Posted: Monday, November 10, 2008 10:03 pm
Dear Annie: My daughter, “Alicia,” is married and pregnant. The problem is, her husband is very abusive and I fear for her life. She is young and he is her first love, and she will not leave him even though she could be in danger. Alicia will not have anything to do with the family because we will not accept her husband.
I will be away for several months. My hope is that after the baby is born, her motherly instincts will kick in and she will leave to protect her child. Alicia has sent me an invitation to her baby shower. Should I give in and try to tolerate him for the sake of my daughter and my unborn grandchild? I thought she would come spend time with me, even though her husband isn’t welcome, but I can see that is not working. I believe he has complete control of her and that she is a prisoner. What should I do? — Distraught Mother
Dear Distraught: Because you refuse to accept Alicia’s husband, she feels she must defend him. That makes her avoid you, which in turn makes her more vulnerable to his abuse since there is no one watching out for her. You aren’t expected to like this man, but shunning him means you won’t see your daughter. She needs you. Please go to the baby shower. Be polite to him and loving to her. Let her know she can come to you, with the baby, whenever she needs to. In the meantime, call the National Domestic Violence Hotline at 1-800-799-SAFE (1-800-799-7233) and ask what you can do.
Dear Annie: I am a middle-aged woman. My only child recently passed away in a car accident. Now, my husband has been diagnosed with cancer. Although I am trying to be optimistic, the outlook for his recovery is bleak.
The only family members I have are some first cousins and a few distant relatives. I want to become closer to them, but I would hate to call and say, “My husband is most likely dying and I am scared of being lonely.” Do you have any suggestions on how I can approach those family members without sounding selfish? — Need Some Support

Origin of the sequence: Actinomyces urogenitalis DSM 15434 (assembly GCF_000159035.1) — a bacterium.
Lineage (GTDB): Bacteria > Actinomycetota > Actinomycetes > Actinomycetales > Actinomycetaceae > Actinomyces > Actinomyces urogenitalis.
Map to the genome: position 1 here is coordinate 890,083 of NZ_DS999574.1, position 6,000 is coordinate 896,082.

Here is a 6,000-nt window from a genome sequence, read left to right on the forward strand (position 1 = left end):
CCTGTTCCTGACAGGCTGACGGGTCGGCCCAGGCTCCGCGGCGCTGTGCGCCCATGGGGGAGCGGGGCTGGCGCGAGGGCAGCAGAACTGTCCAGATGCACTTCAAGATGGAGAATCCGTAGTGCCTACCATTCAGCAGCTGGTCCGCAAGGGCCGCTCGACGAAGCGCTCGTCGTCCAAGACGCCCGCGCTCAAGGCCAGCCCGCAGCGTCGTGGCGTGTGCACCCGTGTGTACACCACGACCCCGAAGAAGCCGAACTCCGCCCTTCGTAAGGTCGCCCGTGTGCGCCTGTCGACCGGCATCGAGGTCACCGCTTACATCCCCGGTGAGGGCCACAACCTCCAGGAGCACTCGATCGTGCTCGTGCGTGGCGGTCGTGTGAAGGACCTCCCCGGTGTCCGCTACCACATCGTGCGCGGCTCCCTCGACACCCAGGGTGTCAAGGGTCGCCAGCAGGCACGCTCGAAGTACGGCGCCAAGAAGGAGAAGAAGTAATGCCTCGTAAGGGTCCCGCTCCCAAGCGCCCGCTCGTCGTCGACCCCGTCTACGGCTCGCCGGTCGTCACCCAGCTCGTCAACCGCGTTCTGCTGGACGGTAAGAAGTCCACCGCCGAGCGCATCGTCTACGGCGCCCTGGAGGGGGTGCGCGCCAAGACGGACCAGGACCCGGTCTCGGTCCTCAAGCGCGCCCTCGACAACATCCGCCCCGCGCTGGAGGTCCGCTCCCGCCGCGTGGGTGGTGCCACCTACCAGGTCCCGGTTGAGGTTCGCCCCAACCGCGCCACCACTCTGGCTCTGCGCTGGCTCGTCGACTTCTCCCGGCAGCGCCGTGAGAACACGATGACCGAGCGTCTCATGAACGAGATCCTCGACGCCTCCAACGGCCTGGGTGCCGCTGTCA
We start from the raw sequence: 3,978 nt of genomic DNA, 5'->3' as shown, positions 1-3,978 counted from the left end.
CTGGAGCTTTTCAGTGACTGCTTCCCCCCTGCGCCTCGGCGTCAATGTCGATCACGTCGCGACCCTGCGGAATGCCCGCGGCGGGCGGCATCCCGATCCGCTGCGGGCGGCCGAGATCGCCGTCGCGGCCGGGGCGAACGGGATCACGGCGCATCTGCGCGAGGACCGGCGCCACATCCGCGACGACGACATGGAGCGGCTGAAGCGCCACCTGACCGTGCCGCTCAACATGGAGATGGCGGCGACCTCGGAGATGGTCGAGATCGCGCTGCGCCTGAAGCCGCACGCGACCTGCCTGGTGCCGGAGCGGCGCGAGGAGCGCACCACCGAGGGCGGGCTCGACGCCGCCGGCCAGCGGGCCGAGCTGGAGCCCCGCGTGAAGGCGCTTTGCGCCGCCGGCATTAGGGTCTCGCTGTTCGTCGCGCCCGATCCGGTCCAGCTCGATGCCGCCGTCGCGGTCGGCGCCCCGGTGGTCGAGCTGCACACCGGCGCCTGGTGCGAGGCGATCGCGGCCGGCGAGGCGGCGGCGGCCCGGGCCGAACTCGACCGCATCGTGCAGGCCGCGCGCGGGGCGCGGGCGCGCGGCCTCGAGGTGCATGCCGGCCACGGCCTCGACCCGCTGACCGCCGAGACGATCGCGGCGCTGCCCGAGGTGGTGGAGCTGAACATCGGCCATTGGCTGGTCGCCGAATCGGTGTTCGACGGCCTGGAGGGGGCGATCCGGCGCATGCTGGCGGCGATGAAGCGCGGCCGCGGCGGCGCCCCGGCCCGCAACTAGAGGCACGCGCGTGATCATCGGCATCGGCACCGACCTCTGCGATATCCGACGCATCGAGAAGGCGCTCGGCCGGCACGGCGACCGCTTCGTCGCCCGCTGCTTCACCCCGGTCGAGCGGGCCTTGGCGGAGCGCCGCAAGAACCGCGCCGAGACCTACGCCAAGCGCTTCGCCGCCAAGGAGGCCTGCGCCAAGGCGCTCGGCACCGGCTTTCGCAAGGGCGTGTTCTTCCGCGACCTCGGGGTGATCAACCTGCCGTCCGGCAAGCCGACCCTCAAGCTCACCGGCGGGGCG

Dear Need: This must be a terribly difficult time for you. It’s perfectly OK to contact relatives to let them know what is going on in your life. Please consider sending holiday cards this season. Include a personal, handwritten note telling your relatives about your child and your husband, and add that you have gained an appreciation for the importance of family and hope to be closer to them in the future. Follow that up with a phone call or e-mail to ask how they are doing. You also can benefit from contacting The Compassionate Friends (compassionatefriends.org), an organization for those whose children have died, at 1-877-969-0010.
Dear Annie: I read the responses to “DPN” about why men cheat. The replies made me curious about how I was treating my own husband. They made me ask: “Do I appreciate him enough?” “Do I show him enough affection?” and “What have I done for my marriage lately?”
Then I discover my husband is too tired for sex, prefers time at the office to time with his family, doesn’t want to go out to dinner or see a movie, runs odd errands and is shady about earning extra money. This behavior causes stress and has even made me wonder whether I’d be a better wife if I let another man take care of my needs for a while. To cheat may seem like a great idea to keep you sexually satisfied while preserving your marriage, but it really destroys it. Those aren’t the vows I took the day I married my best friend. — Pessimistic Optimist in Casper, Wyo.
Dear Casper: Your husband is hiding something from you, and this is making you bitter and insecure. Please get some counseling — with or without him.
Annie’s Mailbox is written by Kathy Mitchell and Marcy Sugar, longtime editors of the Ann Landers column. Please e-mail your questions to firstname.lastname@example.org, or write to: Annie’s Mailbox, P.O. Box 118190, Chicago, IL 60611. To find out more about Annie’s Mailbox, and read features by other Creators Syndicate writers and cartoonists, visit the Creators Syndicate Web page at www.creators.com.
Published in The Messenger 11.10.08